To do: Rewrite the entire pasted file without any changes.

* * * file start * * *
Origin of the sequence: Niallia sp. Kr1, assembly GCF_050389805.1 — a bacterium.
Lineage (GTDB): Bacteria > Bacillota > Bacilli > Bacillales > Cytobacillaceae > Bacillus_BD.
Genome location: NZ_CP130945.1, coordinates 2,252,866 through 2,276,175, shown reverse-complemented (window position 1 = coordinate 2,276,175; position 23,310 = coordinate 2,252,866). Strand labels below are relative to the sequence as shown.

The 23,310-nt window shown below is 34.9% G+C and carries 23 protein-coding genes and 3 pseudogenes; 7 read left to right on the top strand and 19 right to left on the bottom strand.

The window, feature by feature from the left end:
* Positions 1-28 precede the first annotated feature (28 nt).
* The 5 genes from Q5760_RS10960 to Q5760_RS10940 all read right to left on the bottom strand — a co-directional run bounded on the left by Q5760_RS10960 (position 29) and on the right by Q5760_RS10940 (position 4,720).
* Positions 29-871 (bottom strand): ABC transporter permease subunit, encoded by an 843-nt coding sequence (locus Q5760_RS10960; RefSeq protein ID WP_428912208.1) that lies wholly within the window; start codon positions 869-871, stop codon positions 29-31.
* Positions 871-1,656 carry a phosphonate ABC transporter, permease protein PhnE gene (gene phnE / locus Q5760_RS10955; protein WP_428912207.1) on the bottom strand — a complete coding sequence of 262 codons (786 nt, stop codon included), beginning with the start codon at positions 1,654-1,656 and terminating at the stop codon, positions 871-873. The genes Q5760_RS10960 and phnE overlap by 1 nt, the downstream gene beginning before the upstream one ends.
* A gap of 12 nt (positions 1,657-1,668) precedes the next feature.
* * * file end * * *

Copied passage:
Origin of the sequence: Niallia sp. Kr1, assembly GCF_050389805.1 — a bacterium.
Lineage (GTDB): Bacteria > Bacillota > Bacilli > Bacillales > Cytobacillaceae > Bacillus_BD.
Genome location: NZ_CP130945.1, coordinates 2,252,866 through 2,276,175, shown reverse-complemented (window position 1 = coordinate 2,276,175; position 23,310 = coordinate 2,252,866). Strand labels below are relative to the sequence as shown.

The 23,310-nt window shown below is 34.9% G+C and carries 23 protein-coding genes and 3 pseudogenes; 7 read left to right on the top strand and 19 right to left on the bottom strand.

The window, feature by feature from the left end:
* Positions 1-28 precede the first annotated feature (28 nt).
* The 5 genes from Q5760_RS10960 to Q5760_RS10940 all read right to left on the bottom strand — a co-directional run bounded on the left by Q5760_RS10960 (position 29) and on the right by Q5760_RS10940 (position 4,720).
* Positions 29-871 (bottom strand): ABC transporter permease subunit, encoded by an 843-nt coding sequence (locus Q5760_RS10960; RefSeq protein ID WP_428912208.1) that lies wholly within the window; start codon positions 869-871, stop codon positions 29-31.
* Positions 871-1,656 carry a phosphonate ABC transporter, permease protein PhnE gene (gene phnE / locus Q5760_RS10955; protein WP_428912207.1) on the bottom strand — a complete coding sequence of 262 codons (786 nt, stop codon included), beginning with the start codon at positions 1,654-1,656 and terminating at the stop codon, positions 871-873. The genes Q5760_RS10960 and phnE overlap by 1 nt, the downstream gene beginning before the upstream one ends.
* A gap of 12 nt (positions 1,657-1,668) precedes the next feature.